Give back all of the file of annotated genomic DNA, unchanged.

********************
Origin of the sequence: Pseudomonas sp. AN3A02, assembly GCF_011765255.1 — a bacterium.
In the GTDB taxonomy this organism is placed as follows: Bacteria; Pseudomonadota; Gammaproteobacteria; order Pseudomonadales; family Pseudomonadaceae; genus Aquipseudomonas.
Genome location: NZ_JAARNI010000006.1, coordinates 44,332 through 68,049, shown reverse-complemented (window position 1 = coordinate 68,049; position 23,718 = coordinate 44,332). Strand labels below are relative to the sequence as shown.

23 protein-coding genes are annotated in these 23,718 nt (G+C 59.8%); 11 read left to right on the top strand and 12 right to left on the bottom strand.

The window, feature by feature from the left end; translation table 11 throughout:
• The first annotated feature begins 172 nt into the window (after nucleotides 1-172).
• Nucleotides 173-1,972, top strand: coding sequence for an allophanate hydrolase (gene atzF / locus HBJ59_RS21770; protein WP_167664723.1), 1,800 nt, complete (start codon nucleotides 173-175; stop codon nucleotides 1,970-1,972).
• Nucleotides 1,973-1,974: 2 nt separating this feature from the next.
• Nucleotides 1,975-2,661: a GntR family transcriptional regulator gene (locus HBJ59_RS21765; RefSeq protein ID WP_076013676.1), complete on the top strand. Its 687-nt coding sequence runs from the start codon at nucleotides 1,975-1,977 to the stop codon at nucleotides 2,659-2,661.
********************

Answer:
Origin of the sequence: Pseudomonas sp. AN3A02, assembly GCF_011765255.1 — a bacterium.
In the GTDB taxonomy this organism is placed as follows: Bacteria; Pseudomonadota; Gammaproteobacteria; order Pseudomonadales; family Pseudomonadaceae; genus Aquipseudomonas.
Genome location: NZ_JAARNI010000006.1, coordinates 44,332 through 68,049, shown reverse-complemented (window position 1 = coordinate 68,049; position 23,718 = coordinate 44,332). Strand labels below are relative to the sequence as shown.

23 protein-coding genes are annotated in these 23,718 nt (G+C 59.8%); 11 read left to right on the top strand and 12 right to left on the bottom strand.

The window, feature by feature from the left end; translation table 11 throughout:
• The first annotated feature begins 172 nt into the window (after nucleotides 1-172).
• Nucleotides 173-1,972, top strand: coding sequence for an allophanate hydrolase (gene atzF / locus HBJ59_RS21770; protein WP_167664723.1), 1,800 nt, complete (start codon nucleotides 173-175; stop codon nucleotides 1,970-1,972).
• Nucleotides 1,973-1,974: 2 nt separating this feature from the next.
• Nucleotides 1,975-2,661: a GntR family transcriptional regulator gene (locus HBJ59_RS21765; RefSeq protein ID WP_076013676.1), complete on the top strand. Its 687-nt coding sequence runs from the start codon at nucleotides 1,975-1,977 to the stop codon at nucleotides 2,659-2,661.